HISTORY OF AICO
AICO was formally established on 22 May 2014 at a meeting of representatives of 19 Olympic collectors clubs from 17 nations, held in the Olympic Museum, Lausanne.
However, the origins of AICO go back to 1984 when, at the request of, and with the support of the IOC, the Federation Internationale de Philatelie Olympique (FIPO) was established, and a few years later, when the IOC established the Federation Internationale de Memorabilia Olympique (FIMO) and the Federation Internationale de Numismatique Olympique (FINO). The IOC established those organizations, and what was very important for many years IOC staff directly controlled and administered them, and the IOC President of the day was the President of each organization. The IOC also established the IOC Commission on Philately, Numismatics and Memorabilia, to support the development of policies on Olympic collecting, and the activities of the three organizations. In the same year, the IOC also encouraged NOCs to do likewise with local collecting clubs and as a result a number of Olympic collecting clubs today are closely integrated with their NOC.
AICO is, in effect, a continuation of those IOC-established and administered organizations, but in a different form to reflect changed circumstances. Those changed circumstances were:
- A recognition by the IOC in 2009 that with developments in corporate governance it was no longer appropriate for the IOC to directly control the activities of collectors organizations. The former arrangements exposed the IOC to risk in that it had legal responsibility but not effective day to day control of clubs which were members of FIPO/FINO/FIMO, while at the same time members of clubs were denied any input into policy and administration of the organizations which purported to represent them.
- The effective demise of FIMO and FINO in the 1990’s and thus the lack of leadership and promotion of collecting in these key areas.
- The establishment of clubs which covered all aspects of Olympic collecting rather than being restricted to one specific field e.g. philately.
- Requests from many clubs affiliated to FIPO to clarify the role and responsibility of FIPO.
In light of those circumstances the IOC decided in 2010 that FIPO should cease to exist (FIMO and FINO having already ceased to operate). However, rather than leave a vacuum in terms of a formal organization to represent Olympic collectors, the IOC established an international Working Group of senior officials of a number of Olympic collecting clubs to provide IOC with advice on whether, and in what form, there should be an international organization to represent Olympic collectors i.e, whether and in what form, FIPO should be replaced.
The Working Group was comprised initially of clubs that had been members of FIPO. The Working Group’s First Report recommended unanimously that there should be a new international organization and, significantly, that it should cover all fields of Olympic collecting, not only philately. Hence the title proposed – ASSOCIATION INTERNATIONALE DES COLLECTIONNEURS OLYMPIQUE, AICO. The Report said that collectors should be responsible for their own organization but that a close, documented, relationship with the IOC was critical to the success of the proposed new organization. A draft constitution was prepared and the Report presented to the IOC.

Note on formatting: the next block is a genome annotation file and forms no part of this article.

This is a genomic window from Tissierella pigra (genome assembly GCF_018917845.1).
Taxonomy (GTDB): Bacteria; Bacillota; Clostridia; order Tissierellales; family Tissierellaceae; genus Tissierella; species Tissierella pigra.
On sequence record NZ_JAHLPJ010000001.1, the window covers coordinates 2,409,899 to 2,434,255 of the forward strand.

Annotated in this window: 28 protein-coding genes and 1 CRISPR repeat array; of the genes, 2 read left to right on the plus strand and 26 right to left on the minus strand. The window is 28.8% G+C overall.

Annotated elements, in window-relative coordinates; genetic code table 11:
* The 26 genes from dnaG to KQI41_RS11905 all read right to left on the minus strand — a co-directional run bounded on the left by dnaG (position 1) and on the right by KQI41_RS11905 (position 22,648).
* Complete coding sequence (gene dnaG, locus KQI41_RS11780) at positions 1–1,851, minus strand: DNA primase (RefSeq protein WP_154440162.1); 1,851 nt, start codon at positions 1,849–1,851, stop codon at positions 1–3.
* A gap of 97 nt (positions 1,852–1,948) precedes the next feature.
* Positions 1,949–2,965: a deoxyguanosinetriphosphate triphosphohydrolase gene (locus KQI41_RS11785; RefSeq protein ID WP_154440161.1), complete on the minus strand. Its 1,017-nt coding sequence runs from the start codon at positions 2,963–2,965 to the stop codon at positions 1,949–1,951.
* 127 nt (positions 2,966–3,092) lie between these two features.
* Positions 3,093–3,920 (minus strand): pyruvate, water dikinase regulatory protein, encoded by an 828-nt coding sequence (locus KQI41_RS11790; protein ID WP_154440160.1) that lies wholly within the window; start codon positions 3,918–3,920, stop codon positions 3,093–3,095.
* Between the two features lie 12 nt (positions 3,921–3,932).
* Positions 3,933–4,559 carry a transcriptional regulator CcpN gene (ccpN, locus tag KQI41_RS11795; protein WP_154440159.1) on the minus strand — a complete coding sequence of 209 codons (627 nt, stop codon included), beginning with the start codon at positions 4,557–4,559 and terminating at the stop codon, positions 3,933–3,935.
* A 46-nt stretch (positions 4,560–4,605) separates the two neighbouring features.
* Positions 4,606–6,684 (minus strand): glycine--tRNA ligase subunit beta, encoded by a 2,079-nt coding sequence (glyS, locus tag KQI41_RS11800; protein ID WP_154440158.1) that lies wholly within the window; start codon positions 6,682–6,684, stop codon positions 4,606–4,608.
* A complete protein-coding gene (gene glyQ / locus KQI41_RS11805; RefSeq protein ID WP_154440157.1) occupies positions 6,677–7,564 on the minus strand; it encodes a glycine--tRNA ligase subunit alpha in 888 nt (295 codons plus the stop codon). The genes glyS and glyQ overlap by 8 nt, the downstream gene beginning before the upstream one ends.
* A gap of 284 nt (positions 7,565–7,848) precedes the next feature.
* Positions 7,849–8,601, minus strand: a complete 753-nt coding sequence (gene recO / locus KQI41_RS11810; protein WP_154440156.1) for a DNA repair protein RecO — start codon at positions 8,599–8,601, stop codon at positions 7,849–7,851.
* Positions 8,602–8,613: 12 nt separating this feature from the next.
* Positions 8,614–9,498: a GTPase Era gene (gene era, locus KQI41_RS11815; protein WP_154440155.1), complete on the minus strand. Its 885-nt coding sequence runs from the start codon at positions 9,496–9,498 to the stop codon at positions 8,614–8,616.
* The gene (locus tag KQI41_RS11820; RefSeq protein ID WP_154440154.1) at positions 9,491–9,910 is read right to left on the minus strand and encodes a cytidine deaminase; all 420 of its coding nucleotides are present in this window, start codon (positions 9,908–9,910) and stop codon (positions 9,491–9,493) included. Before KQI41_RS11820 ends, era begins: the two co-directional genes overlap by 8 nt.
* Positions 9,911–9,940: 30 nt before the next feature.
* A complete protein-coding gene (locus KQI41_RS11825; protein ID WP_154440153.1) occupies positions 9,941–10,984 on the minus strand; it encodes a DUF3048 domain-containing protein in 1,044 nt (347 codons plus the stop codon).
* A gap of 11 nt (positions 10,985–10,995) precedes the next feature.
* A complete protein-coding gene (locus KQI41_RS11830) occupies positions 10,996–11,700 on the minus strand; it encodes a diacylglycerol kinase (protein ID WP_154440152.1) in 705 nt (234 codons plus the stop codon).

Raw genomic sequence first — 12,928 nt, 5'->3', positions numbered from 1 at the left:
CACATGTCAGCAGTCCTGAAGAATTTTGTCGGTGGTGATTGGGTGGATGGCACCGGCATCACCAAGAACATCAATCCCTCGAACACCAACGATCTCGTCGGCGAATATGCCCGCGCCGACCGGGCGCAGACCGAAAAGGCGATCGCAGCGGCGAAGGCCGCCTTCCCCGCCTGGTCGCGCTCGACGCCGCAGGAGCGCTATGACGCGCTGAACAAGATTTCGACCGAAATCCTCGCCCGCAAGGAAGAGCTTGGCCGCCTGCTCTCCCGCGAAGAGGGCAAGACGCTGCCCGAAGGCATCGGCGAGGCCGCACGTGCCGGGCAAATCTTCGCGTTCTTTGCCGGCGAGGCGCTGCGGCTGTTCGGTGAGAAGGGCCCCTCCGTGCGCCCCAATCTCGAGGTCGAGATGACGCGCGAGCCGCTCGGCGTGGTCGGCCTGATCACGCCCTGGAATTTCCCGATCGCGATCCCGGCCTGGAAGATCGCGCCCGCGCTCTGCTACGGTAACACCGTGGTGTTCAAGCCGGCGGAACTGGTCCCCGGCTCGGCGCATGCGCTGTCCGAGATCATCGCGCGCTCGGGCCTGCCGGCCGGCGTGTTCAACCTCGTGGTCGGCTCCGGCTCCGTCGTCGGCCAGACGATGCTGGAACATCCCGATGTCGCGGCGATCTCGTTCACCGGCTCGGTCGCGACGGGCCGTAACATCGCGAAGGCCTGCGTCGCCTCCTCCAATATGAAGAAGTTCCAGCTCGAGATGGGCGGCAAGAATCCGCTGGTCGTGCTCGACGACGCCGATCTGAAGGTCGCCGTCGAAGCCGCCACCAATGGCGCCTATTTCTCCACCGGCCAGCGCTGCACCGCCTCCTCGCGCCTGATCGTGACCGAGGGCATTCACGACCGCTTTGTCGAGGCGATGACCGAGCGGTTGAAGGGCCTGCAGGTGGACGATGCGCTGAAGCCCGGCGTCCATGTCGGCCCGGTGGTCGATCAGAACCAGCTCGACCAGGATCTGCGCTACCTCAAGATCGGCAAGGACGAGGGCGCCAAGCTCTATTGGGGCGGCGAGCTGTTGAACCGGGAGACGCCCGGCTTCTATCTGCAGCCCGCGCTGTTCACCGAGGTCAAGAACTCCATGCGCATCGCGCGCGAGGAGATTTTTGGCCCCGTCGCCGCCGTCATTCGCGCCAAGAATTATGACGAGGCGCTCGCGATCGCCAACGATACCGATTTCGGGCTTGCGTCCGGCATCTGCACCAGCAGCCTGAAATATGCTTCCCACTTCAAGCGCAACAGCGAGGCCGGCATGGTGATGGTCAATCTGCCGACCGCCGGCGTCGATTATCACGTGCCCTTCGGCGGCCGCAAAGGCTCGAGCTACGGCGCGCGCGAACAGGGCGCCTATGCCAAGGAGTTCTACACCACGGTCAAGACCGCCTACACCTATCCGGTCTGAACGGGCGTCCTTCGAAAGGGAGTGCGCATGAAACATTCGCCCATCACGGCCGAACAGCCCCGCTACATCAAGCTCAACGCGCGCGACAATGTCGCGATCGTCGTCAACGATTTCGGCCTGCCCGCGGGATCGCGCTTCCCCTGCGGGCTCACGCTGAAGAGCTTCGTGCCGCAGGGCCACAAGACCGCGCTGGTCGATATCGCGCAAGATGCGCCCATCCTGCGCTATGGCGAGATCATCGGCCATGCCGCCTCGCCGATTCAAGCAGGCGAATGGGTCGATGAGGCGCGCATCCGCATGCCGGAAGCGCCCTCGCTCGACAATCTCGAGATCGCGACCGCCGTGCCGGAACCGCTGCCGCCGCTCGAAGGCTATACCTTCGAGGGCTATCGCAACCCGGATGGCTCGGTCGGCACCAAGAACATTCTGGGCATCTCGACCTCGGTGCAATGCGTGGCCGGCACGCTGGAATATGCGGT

The IOC sent a copy of the Report to all Olympic collecting clubs with which it had formal relations and sought their comments – these were the current members of FIPO and small number of clubs covering memorabilia and numismatics. All supported the major recommendations of the Report but made a number of comments/suggestions on specific clauses. These responses were taken into account by the Working Group which presented a Final Report to the IOC. The IOC then sent the Final Report to the clubs and asked the clubs if they would join such an organization, if established. All 19 clubs replied in the affirmative.
The Final Report was then considered by the IOC Commission on Philately, Numismatics and Memorabilia, which endorsed it and recommended the IOC support the creation of AICO. The draft constitution of AICO was then examined by the IOC Legal Department to ensure that it was consistent with the Olympic Charter and with Swiss law, and after minor modification, endorsed subject to AICO signing a Memorandum of Understanding with the IOC which would spell out the nature of the relationship between AICO and the IOC. This was consistent with the Working Group’s recommendation that the vital relationship with the IOC be documented.
The IOC then invited representatives of the 19 Olympic collectors clubs that had been involved in the process to attend a meeting in Lausanne to vote on the formal creation of AICO, to elect their first Executive Board and to sign the MOU with the IOC. All the administration and costs of this exercise were born by the IOC.
As its first priority, the Executive Board of AICO applied to the IOC seeking the status of a “Recognized Organization” from the IOC. This status was conferred on 8 December 2015.